Parks Canada is committed to building strong and mutually beneficial working relationships with Indigenous peoples. Jasper National Park’s Indigenous Relations Office works with diverse Indigenous communities and groups with historical connections to the park and is the corner stone of interaction between Indigenous partners and park management, operations and projects. Jasper National Park is working with Indigenous partners to strengthen connections with traditionally used lands and waters, respect Indigenous rights and expand and ensure the presentation and commemoration of Indigenous histories and cultures within the park.
Indigenous engagement occurs in Jasper National Park primarily through collaboration with the Jasper Indigenous Forum and the Upper Athabasca Valley Elders Council. Today, more than twenty different Indigenous communities from Alberta and British Columbia—First Nation, non-Status, and Métis peoples—participate in the Jasper Indigenous Forum or the Upper Athabasca Valley Elders Council. Both groups work with Parks Canada to address common interests and work on achieving common goals that support healing and reconnecting to the land.
The Jasper Indigenous Forum (Forum) brings park staff, managers and representatives of Indigenous groups, with traditional territory within the park, together to work towards returning Indigenous presence and culture to the landscape. Founded in 2005, the Forum is now made up of over 20 Indigenous groups - representing six unique linguistic and cultural groups, who have a historical connection to Jasper National Park, including First Nation, non-Status, and Métis groups in Alberta and British Columbia. The Forum meets twice a year to discuss topics of mutual interest and has working groups that meet more frequently to work on specific projects or programs within the park.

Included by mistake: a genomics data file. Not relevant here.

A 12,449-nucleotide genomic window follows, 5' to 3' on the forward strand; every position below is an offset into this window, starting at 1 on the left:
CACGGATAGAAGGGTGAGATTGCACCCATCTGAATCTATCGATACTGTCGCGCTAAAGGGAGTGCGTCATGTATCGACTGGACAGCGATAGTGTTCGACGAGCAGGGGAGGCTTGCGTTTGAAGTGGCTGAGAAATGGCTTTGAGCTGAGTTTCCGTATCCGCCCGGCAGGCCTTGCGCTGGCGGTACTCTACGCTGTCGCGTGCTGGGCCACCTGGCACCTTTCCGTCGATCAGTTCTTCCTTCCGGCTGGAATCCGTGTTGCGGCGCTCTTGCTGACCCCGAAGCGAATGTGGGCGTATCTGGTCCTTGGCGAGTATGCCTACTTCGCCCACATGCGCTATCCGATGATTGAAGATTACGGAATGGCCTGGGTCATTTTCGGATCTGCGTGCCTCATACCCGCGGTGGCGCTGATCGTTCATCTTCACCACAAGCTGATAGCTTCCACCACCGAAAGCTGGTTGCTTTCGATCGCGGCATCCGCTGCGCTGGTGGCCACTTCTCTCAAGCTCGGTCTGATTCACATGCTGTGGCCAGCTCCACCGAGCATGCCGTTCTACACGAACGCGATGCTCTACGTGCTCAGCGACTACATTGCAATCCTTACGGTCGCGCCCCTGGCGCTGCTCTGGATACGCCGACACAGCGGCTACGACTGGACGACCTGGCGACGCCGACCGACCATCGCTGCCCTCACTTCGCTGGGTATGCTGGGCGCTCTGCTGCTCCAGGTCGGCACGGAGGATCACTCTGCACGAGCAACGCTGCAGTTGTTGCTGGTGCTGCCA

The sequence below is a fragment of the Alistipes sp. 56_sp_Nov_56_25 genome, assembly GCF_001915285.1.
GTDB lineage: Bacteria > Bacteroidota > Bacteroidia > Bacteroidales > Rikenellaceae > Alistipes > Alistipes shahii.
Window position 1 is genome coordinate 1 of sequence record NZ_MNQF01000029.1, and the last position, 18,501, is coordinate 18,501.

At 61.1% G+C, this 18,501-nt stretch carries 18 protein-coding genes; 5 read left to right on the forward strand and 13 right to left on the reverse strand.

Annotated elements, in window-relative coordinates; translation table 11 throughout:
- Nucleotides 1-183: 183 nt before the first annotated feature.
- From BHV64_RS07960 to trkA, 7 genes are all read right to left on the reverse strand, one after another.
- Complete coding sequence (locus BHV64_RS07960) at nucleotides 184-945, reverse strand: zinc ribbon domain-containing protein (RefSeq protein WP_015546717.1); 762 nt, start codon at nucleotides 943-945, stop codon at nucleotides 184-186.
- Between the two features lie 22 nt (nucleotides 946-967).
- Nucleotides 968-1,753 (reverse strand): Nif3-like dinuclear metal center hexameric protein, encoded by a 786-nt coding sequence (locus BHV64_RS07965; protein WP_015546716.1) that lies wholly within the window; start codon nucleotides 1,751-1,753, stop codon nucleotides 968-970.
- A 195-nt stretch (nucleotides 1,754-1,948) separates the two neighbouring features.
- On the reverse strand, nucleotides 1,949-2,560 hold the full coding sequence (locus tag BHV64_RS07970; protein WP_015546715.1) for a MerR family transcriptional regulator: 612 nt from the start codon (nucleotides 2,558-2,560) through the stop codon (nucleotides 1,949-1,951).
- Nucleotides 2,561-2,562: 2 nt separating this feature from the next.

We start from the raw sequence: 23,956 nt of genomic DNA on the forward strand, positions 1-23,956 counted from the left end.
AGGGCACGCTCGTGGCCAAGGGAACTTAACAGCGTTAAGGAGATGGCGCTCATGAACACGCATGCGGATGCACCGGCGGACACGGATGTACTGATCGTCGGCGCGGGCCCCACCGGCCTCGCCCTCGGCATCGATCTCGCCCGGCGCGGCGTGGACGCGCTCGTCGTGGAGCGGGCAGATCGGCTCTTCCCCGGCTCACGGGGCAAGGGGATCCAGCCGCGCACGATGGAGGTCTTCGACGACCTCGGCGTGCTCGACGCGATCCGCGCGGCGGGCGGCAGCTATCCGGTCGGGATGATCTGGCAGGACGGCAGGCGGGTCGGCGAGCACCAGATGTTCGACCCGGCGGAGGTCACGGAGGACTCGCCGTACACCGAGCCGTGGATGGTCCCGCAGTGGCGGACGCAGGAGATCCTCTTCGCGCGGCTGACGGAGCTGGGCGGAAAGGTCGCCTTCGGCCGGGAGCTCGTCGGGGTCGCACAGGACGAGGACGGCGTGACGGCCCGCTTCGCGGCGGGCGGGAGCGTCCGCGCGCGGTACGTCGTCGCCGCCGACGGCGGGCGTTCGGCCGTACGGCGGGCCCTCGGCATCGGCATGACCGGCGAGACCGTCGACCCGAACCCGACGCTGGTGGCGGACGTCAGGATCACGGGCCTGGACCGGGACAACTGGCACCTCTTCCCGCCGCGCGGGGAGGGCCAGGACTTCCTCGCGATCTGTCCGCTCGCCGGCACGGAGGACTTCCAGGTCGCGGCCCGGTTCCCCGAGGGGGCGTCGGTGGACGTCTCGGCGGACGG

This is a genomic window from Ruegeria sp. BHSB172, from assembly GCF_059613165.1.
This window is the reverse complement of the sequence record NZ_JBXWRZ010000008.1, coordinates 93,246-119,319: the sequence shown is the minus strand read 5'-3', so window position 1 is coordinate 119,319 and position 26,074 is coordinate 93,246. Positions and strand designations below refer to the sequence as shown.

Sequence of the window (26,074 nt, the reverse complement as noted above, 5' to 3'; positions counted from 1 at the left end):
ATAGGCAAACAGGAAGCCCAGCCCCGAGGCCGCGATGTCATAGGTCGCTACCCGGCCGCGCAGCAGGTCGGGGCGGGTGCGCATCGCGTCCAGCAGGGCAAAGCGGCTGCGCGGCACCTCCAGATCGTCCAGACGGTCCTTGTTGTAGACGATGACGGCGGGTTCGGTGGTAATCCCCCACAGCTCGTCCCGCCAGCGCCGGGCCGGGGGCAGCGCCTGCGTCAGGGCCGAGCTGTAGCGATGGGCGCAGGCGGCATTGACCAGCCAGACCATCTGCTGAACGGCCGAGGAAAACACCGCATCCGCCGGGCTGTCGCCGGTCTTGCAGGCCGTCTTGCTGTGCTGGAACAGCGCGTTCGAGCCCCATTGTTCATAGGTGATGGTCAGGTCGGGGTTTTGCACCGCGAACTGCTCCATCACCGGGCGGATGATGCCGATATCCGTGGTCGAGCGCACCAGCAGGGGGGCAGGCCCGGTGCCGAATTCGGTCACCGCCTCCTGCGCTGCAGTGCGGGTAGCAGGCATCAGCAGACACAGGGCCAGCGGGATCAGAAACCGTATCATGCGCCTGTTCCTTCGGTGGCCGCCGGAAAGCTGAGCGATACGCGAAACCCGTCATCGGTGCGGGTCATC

The Forum has identified 6 major areas of common interest in the Jasper National Park 2010 Management Plan:
- Providing opportunities to influence park management and decision-making;
- Facilitate gathering of traditional knowledge about park ecosystems, relationships with landscape and cultural resources;
- Support access to and reconnection with the park;
- Providing cultural programming to share Indigenous stories and culture with park visitors;
- Participating in resource conservation activities; and
- Facilitating participation in the economic activity of the park and employment opportunities.
In the late 1800s, several Métis families were homesteading in the Athabasca Valley. When Jasper National Park was created in 1910, these families were forced to leave their homesteads and the park. The Upper Athabasca Valley Elders Council (The Council) consists of descendants of the Moberly, Joachim and Findlay families. The Council has a special connection with the homestead sites in the park, and are interested in the protection of their historical homestead sites and the telling of their families’ stories in Jasper National Park. The Council meet with the park annually to discuss matters of shared interest.